I hope this helps; good luck!

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11 thoughts on “Film and video competitions: a warning for independent filmmakers

  1. Jane Frost says:

    Your insights have given me a greater understanding about the cliff I have just jumped off of…filmmaking.

    So few share as generously as you do and it is very much appreciated.

    My future films and my pocketbook thank you.

  2. Thanks for the post, Ed. I produced a short film that is in the TriMedia Film Festival this September so I appreciate the article. Have a great day.

  3. Cinema Pete says:

    This was a very interesting topic and commentary, Ed on film submission. It would be beneficial to extend the discussion on what the alternatives are for wanna-be’s and what is a better approach. Thanks for sharing your insight.

    • Kareem — Best wishes for the festival! Remember that film festivals are quite similar to film and video competitions in the sense that filmmakers are just cannon fodder to them, but at least they do not have the right to use the film in perpetuity.

      Cinema Pete — You raise an interesting point and I will consider the issue. I might post about it in future. One thing is certain — making a film or video specifically for a competition in the hope of winning it is not a viable career strategy. The folks who run these competitions have their own unspoken agenda and their decisions are arbitrary. I firmly believe that filmmakers need a good reality check once in a while 🙂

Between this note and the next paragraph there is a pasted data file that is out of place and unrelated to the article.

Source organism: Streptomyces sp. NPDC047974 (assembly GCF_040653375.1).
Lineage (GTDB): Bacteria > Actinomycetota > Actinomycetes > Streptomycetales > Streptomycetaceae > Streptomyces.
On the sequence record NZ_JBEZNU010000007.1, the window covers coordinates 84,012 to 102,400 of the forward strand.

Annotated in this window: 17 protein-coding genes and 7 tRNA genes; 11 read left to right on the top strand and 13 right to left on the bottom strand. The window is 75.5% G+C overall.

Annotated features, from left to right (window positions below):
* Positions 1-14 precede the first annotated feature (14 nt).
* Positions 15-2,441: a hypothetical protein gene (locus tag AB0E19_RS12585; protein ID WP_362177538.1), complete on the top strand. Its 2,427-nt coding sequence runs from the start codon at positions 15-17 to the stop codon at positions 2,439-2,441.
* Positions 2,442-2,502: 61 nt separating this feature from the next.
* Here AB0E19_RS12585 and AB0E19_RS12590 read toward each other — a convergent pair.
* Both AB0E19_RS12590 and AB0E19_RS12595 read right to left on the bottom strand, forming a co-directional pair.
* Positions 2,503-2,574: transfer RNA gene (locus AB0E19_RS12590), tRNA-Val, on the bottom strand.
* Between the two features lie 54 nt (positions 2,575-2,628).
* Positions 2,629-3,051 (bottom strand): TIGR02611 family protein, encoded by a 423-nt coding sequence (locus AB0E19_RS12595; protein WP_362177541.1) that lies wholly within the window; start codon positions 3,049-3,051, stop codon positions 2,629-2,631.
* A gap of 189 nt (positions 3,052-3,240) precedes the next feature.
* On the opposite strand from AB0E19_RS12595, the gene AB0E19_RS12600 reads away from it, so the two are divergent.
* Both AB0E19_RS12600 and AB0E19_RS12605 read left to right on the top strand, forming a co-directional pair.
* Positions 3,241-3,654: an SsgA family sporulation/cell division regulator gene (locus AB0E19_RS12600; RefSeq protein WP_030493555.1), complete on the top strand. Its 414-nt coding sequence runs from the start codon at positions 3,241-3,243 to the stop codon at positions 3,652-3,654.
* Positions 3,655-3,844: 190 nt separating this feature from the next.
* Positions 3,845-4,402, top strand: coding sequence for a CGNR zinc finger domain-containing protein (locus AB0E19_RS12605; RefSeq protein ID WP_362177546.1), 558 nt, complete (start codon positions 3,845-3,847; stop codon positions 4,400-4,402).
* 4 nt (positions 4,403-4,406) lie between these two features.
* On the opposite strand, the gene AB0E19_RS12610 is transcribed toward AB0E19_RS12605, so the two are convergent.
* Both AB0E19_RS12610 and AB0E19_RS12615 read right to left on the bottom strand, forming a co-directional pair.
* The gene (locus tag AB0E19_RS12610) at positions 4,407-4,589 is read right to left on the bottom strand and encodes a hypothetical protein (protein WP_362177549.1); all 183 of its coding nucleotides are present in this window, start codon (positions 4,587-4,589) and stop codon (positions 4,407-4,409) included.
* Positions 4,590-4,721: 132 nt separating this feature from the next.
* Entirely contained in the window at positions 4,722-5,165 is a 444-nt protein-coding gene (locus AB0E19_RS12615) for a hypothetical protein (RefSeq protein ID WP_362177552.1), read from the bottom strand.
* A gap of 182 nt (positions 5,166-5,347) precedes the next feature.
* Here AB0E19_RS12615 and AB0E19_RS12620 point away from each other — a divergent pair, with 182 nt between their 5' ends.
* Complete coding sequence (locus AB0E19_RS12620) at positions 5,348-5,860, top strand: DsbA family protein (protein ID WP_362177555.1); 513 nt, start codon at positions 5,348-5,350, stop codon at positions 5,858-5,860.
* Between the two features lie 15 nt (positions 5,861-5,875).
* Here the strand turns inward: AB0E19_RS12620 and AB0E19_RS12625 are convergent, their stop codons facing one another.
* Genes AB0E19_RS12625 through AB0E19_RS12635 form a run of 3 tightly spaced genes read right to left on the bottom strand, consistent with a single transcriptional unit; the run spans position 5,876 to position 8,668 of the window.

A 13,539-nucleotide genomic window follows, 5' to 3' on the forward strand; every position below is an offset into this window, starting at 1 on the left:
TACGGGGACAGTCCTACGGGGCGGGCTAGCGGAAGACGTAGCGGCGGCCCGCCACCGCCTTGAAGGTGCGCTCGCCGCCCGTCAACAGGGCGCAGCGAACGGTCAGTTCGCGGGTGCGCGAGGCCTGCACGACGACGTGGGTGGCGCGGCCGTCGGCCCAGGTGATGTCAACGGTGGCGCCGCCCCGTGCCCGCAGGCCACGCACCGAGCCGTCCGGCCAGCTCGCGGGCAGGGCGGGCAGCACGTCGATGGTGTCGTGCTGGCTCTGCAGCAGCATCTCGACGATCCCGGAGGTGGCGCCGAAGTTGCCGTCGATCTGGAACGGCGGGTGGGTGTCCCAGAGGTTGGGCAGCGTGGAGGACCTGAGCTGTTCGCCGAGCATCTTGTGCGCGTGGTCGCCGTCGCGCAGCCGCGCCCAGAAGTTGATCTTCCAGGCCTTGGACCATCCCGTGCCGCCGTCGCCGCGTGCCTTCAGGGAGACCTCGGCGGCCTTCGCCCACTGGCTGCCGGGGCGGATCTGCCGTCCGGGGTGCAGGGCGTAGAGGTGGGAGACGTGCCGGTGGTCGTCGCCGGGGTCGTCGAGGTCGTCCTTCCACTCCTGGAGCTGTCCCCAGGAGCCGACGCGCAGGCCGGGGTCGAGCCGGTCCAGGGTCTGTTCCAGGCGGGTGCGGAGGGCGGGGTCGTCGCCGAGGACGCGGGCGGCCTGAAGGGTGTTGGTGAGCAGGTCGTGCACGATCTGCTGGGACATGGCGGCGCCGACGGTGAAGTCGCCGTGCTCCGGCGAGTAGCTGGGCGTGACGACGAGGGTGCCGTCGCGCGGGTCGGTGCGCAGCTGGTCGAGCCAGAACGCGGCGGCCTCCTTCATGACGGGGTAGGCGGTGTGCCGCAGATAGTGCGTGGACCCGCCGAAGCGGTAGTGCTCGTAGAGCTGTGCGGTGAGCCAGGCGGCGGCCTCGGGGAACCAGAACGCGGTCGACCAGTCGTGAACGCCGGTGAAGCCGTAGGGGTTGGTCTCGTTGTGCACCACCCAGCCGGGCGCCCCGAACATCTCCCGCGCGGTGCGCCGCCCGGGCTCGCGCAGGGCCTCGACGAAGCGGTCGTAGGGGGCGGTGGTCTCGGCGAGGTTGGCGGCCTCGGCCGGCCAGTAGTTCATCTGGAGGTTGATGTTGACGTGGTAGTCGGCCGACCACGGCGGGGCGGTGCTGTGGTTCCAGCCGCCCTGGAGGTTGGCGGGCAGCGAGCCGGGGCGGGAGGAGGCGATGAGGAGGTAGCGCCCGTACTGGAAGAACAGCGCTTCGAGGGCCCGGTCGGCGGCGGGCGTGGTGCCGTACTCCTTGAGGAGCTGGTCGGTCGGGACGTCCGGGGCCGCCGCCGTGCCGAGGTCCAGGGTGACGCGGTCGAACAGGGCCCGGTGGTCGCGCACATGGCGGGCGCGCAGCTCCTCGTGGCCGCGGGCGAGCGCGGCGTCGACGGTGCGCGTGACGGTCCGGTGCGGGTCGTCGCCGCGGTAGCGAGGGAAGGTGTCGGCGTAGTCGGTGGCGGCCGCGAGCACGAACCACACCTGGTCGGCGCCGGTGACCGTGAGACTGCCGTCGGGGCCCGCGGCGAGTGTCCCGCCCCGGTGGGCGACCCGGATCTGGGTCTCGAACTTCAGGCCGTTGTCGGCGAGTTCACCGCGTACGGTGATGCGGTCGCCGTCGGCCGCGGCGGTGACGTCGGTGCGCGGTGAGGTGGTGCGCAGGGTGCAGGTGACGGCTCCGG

4. srikanth raju says:

    Hi Ed.
    The info was very helpful and I actually used to feel the same. What you said was exactly my view as well. Glad to see you posting it here so that its useful for others. I appreciate that. I would appreciate if you can help me with focus usage. When two people in a frame are talking, the one who is talking is shown very clearly while the back ground and other person are blurred, actually THIS IS NOTHING BUT USING MANUAL FOCUS. Could you help me how to use it easily to get that kind of shot.